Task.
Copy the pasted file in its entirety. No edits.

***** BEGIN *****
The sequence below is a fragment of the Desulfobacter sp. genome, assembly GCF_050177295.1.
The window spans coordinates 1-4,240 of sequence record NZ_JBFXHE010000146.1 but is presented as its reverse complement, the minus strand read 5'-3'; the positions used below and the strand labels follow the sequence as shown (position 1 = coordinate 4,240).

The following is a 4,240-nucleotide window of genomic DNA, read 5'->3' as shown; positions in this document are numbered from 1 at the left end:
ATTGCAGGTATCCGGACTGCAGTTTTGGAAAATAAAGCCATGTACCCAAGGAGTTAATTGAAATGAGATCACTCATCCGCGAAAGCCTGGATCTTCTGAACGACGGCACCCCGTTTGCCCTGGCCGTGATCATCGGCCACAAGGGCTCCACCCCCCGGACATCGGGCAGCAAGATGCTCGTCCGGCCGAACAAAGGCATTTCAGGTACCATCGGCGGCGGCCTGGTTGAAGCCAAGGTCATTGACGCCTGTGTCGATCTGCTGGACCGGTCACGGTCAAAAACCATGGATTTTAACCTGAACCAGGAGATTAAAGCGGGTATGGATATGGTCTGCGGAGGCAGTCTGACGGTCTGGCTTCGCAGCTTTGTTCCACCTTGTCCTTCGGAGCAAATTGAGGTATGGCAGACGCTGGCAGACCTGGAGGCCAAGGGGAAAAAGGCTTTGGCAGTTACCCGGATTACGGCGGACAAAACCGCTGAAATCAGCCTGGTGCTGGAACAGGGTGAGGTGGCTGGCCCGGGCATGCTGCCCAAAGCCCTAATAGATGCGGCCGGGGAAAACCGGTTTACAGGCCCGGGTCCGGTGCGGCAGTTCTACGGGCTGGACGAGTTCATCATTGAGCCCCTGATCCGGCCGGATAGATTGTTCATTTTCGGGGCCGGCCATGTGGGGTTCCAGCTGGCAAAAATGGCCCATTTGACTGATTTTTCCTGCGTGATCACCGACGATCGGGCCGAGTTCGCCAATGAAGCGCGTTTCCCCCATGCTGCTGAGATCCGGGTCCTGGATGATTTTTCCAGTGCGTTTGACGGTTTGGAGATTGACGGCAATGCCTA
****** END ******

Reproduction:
The sequence below is a fragment of the Desulfobacter sp. genome, assembly GCF_050177295.1.
The window spans coordinates 1-4,240 of sequence record NZ_JBFXHE010000146.1 but is presented as its reverse complement, the minus strand read 5'-3'; the positions used below and the strand labels follow the sequence as shown (position 1 = coordinate 4,240).

The following is a 4,240-nucleotide window of genomic DNA, read 5'->3' as shown; positions in this document are numbered from 1 at the left end:
ATTGCAGGTATCCGGACTGCAGTTTTGGAAAATAAAGCCATGTACCCAAGGAGTTAATTGAAATGAGATCACTCATCCGCGAAAGCCTGGATCTTCTGAACGACGGCACCCCGTTTGCCCTGGCCGTGATCATCGGCCACAAGGGCTCCACCCCCCGGACATCGGGCAGCAAGATGCTCGTCCGGCCGAACAAAGGCATTTCAGGTACCATCGGCGGCGGCCTGGTTGAAGCCAAGGTCATTGACGCCTGTGTCGATCTGCTGGACCGGTCACGGTCAAAAACCATGGATTTTAACCTGAACCAGGAGATTAAAGCGGGTATGGATATGGTCTGCGGAGGCAGTCTGACGGTCTGGCTTCGCAGCTTTGTTCCACCTTGTCCTTCGGAGCAAATTGAGGTATGGCAGACGCTGGCAGACCTGGAGGCCAAGGGGAAAAAGGCTTTGGCAGTTACCCGGATTACGGCGGACAAAACCGCTGAAATCAGCCTGGTGCTGGAACAGGGTGAGGTGGCTGGCCCGGGCATGCTGCCCAAAGCCCTAATAGATGCGGCCGGGGAAAACCGGTTTACAGGCCCGGGTCCGGTGCGGCAGTTCTACGGGCTGGACGAGTTCATCATTGAGCCCCTGATCCGGCCGGATAGATTGTTCATTTTCGGGGCCGGCCATGTGGGGTTCCAGCTGGCAAAAATGGCCCATTTGACTGATTTTTCCTGCGTGATCACCGACGATCGGGCCGAGTTCGCCAATGAAGCGCGTTTCCCCCATGCTGCTGAGATCCGGGTCCTGGATGATTTTTCCAGTGCGTTTGACGGTTTGGAGATTGACGGCAATGCCTA